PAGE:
Former Swansea City reporter John Burgum on why John Toshack made the biggest impact on Swansea City
In the second part of our interview with John Burgum, the journalist who covered Swansea City for more than two and a half decades, we find out more about the player he believes made the biggest impact on the fortunes of the club – and the media - John Toshack.
Fans of a certain vintage will remember when the Swans pulled off one of the biggest coups in football with the signing of Wales international John Toshack as player-manager.
It was March 1978 and the news that Liverpool legend Toshack was to take the helm at Swansea City shocked and thrilled the football fraternity.
The man whose job it was to document that signing and subsequent Swansea City stories, was former South Wales Evening Post football reporter, John Burgum.
Tosh, the master marksman for Liverpool, had a huge reputation as a player, but he was a novice when it came to management – not that anyone would know that if they saw him in action. A physically imposing and assured player on the pitch, Tosh was no different off it.
“It was a fairy tale story, wasn’t it? It all happened on St David’s Day, the Cardiff boy who’d made his name in Liverpool starting his managerial career in Swansea,” explained John Burgum.
“I only knew him on his record. I’d never spoken to him until he came to Swansea.
“Tosh was the first manager who had played at the top level in that era, that time when professionalism was so important to success, as Bob Shankly had shown at Liverpool."
Toshack the player was a legend in his own lifetime, but Toshack the manager was an unknown quantity.
“He was a very different character to the Harry Greg and Harry Griffiths-type managers who had come before him. He had a confidence about him and a professionalism about him that Swansea had never seen before.
“Suddenly, everything changed for me as a reporter and for the club, because the media spotlight was on Swansea in a big way. It was unprecedented. The level of interest in the club from far and wide was something we had never seen - and that was because of Tosh.
“It wasn’t just me and one or two others standing outside the dressing room waiting for Harry (Griffiths) to comment on the game anymore - it was all different when Tosh arrived.”
As the Swansea City reporter on the local newspaper, the stakes were raised for John Burgum, and the other sports reporters on the Post. The player with a big reputation drew press interest like a magnet, whether he was scoring goals for his new club or bringing in big-name players.
“It was incredible. It was as though Fleet Street had decamped onto Swansea, or certainly to south Wales. I can also remember my colleague, David Evans and I turning to each other one day and saying we needed to make sure we were different to everyone else, and we came up with the motto, ‘be first’.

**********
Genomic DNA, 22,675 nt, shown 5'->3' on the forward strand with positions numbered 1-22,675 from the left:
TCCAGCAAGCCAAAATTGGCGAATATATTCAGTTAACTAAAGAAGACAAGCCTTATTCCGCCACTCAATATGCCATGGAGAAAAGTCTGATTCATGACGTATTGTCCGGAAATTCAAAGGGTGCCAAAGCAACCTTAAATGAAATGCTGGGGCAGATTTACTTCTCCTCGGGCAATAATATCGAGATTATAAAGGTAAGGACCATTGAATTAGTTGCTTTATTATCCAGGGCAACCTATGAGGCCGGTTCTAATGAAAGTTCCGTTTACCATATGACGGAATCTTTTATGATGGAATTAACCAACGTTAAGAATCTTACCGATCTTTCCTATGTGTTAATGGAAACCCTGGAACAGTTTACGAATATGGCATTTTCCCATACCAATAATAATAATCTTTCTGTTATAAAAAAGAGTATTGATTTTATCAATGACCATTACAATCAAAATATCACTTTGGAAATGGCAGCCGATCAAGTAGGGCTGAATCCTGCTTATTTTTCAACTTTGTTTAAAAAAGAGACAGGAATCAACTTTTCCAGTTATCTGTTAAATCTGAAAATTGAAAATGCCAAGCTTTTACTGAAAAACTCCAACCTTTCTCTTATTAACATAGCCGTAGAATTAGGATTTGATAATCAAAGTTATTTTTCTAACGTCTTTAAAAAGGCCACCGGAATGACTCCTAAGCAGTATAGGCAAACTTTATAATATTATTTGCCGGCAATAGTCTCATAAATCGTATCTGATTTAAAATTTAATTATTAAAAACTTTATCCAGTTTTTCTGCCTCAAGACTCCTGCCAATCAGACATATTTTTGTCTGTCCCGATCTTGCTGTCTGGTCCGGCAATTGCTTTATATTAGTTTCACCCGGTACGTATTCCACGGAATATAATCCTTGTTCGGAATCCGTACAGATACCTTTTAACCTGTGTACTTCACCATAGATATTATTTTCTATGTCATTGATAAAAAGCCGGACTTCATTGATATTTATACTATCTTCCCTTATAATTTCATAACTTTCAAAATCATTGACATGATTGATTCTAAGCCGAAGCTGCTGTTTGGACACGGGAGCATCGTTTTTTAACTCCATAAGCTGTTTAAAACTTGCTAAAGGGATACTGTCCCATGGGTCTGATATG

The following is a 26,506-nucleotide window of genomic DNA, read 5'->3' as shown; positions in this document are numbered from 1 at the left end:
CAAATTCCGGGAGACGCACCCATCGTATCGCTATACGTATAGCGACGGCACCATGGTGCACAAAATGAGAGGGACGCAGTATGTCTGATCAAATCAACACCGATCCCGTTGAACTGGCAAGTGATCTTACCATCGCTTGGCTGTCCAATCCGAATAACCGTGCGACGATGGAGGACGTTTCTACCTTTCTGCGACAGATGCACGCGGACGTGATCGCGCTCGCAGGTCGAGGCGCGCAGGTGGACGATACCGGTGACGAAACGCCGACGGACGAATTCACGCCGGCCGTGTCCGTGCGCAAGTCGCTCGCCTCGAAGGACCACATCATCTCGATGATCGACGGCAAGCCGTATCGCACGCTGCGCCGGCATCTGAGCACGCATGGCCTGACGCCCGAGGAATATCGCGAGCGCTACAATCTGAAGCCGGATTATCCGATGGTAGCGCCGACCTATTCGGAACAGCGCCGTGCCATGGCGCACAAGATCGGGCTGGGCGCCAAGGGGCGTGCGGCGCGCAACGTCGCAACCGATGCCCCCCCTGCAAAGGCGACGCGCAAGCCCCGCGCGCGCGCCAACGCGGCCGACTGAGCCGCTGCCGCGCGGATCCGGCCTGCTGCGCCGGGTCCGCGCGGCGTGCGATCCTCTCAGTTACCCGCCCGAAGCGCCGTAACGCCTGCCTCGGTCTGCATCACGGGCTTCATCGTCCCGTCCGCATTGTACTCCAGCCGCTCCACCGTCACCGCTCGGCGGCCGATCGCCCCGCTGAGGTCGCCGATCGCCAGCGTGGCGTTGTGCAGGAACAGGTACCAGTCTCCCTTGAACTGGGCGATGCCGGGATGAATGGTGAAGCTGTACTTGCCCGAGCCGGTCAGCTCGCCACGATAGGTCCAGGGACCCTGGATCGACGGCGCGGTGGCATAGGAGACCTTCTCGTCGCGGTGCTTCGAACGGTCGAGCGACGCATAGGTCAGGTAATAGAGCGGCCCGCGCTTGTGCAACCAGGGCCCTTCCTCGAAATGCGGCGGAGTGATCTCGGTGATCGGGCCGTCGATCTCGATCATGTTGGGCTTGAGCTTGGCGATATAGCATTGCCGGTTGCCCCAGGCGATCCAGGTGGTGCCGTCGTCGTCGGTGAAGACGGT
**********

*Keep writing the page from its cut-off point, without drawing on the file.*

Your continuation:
“I have never known a time in my career when the competition for stories was so significant. It was because of Tosh, the appetite was there in a way that we had never seen before. I had been in the job for a good few years and I knew it was going to require me and us as a paper finding different stories.
“The national reporters would congregate amongst themselves to make sure they all had the same story, whereas the little group of south Wales-based reporters, me, Karl Woodward, Rob Phillips I think was working on the Echo at the time, Ray Parker and Malcolm Lewis, we made sure we had a slice of the cake and on the Post, we had to find something different and that was the challenge for us and for me, especially.”
And, while there was a plethora of stories, there were testing times for the local reporters under the new player-manager. The ex-Liverpool star who was used to winning trophies wasn’t used to the level of scrutiny he received in his new role.
“You have to have some sort of co-operation with the manager and there were a few occasions when he’d come into the office and not be happy about a story we’d published because the timing wasn’t right as far as he was concerned, or I hadn’t spoken to him about a story before it had gone in the paper or he’d be unhappy about the letters page.”
Those were the days before email or social media and the way fans had their say then was via the ‘readers’ letters’ pages in the Post.
“You have to remember he had experienced nothing like that at Liverpool, because there was nothing to complain about, they were such a successful team in the 70s. He had played for a side that won trophy after trophy and he’d come to Swansea and it wasn’t like that.
“We had some challenges, especially in those early days before the success came and the club made history as it climbed through the leagues.
“As a player he knew what he wanted and he was no different as a manager. He’d have a rant one week and the next week he’d give me a world exclusive. He rang me when Mike Smith left the Wales job and he said he had an exclusive for me – he wasn’t interested in the Wales job.
“Or he would walk into the office, which he loved doing, and he’d just drop a story on my lap. The biggest one was when Alan Curtis went to Leeds.
“My memory of that is that he came in in the morning and told us Curtis was going and it was such a big story locally the powers that be, the editor and sports editor, decided it was the story of the day news-wise and it was shunted onto the front page from the back. In my time at the Post I don’t think that had ever happened before.
“Things had changed completely for us. It was a wonderful time, an up and down time for us as reporters, but for me, it was the highlight of my career to be around when all this was happening.”
You can read the first part of the interview with John Burgum HERE.